Feeling Lonely? Your Car-Centric Town Might Be Why

Urban planning has long prioritized vehicles over humans.

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When I was looking at buying my first house, I really wanted something in Austin, TX. I’d lived there for college, and I always cited one key factor to wanting to go back: I used to be able to walk everywhere. It only took about 20 minutes to get from my front door to downtown. But when I considered actually investing in a house, I realized that dream would pretty quickly die out, and I’d need to drive just about everywhere. Now, I live in the boons — and I think I talk to a real, live human maybe once a month.

That’s something plenty of folks have felt because, as Vox outlines in a recent article titled “Too many Americans live in places built for cars — not for human connection,” car-centric urban planning has basically made it impossible for humans to live in a world that we could walk through.

From the story:

Yet there’s data that shows that both car-heavy places and a lack of access to transit have a detrimental effect on socializing and a sense of community, especially for those who can’t drive. As local governments across the US increasingly take steps to make car-centric cities more walkable and amenable to public transit, it makes sense for us to consider what it would take to do the same for car-centric suburbs. Americans of all abilities deserve to participate in society independent of their ability to own, maintain, and drive a car. That includes being able to make friends on their own two feet.

Having friends and social connections is important for many reasons, but especially because they can stave off or reduce loneliness. While everyone feels lonely at times, long-term loneliness is dangerous and can lead to a variety of physical and mental maladies, including high blood pressure, heart disease, a weakened immune system, anxiety, depression, cognitive decline, and even death.


The story notes that Americans make most of their friends at work or school, which... kind of sucks. When these are the only people you have access to, though, the human animal will do whatever it can to find connection — even if that means spending your weekends with the same folks that inhabit your 9-to-5.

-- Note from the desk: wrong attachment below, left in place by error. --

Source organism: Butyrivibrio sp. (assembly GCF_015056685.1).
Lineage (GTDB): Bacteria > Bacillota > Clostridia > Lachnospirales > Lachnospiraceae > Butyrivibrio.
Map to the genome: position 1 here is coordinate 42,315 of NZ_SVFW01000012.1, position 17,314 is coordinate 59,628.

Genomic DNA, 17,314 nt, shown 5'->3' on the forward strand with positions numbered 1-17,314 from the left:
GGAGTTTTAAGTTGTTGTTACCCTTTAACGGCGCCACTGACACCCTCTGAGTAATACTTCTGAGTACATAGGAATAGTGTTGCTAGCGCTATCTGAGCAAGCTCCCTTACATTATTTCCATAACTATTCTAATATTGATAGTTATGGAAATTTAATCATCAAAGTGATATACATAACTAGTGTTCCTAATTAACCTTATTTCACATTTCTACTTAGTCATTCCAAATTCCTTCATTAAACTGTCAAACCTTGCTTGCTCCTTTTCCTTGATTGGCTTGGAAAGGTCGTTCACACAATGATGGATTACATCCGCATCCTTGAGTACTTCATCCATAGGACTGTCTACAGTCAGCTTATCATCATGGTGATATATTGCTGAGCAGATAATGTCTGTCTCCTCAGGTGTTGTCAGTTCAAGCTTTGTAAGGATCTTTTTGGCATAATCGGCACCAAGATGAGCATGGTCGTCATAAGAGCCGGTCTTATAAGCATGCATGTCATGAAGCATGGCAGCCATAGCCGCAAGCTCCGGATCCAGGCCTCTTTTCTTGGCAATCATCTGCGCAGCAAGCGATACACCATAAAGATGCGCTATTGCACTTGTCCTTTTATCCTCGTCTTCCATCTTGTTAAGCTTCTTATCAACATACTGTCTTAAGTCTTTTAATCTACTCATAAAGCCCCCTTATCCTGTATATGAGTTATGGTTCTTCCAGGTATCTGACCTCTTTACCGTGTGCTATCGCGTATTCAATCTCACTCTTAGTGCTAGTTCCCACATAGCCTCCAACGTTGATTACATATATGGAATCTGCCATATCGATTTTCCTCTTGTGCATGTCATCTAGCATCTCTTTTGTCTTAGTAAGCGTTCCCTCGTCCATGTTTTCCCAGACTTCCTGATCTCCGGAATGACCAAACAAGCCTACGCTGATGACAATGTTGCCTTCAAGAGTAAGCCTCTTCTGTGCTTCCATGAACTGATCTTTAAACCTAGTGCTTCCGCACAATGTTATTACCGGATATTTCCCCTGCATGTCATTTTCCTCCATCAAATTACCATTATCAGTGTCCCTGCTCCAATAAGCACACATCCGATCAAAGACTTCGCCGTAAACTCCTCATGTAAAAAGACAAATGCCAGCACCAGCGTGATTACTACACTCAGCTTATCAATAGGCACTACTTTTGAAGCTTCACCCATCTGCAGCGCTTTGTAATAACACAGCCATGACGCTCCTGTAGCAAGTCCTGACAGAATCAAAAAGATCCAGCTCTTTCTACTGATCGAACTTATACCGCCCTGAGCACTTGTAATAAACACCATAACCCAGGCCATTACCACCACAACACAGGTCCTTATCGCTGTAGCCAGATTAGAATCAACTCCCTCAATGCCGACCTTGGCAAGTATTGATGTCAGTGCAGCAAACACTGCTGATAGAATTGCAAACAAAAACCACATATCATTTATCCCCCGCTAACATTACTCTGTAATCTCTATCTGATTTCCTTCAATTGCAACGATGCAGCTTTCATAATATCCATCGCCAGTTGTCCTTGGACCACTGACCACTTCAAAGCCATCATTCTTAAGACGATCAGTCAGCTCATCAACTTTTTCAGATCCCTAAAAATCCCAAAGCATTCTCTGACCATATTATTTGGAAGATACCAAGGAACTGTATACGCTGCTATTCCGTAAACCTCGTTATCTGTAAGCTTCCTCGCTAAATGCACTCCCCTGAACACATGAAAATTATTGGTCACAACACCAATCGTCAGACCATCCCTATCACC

Here’s a little more about the impact of that concern:

Streets clogged with speedy and noisy cars in a study done by Jennifer S. Mindell and Saffron Karlsen were found to reduce “physical activity, social contacts, children’s play, and access to goods and services.”

Another study Borowiecki shared found that car-centric neighborhoods hinder “children’s social and motor development and put a heavy strain on the parents,” who must chauffeur their children to school and other activities. American children cannot legally get driver’s licenses until age 16 and are dependent on the adults who drive to navigate their environments. As a result, kids growing up in car-centric areas like suburbs have less independence and ability to play and traverse their communities, and more fundamentally, have fewer opportunities to meet and socialize with others, thus ending up with fewer friends.

It’s not just children whose social connections suffer in car-centric cultures. One study of mobility among older people in Arlington, Texas, found that the lack of access to public transportation in a low-density city makes it difficult for older people to get around, making socializing and maintaining friendships and other relationships that much harder — all the more worrisome because older people in the US are more likely to live alone than others elsewhere in the world.


The full article is worth a read, pairing research with personal experience before highlighting what it would actually look like to live in a human-centric environment. You can find it here.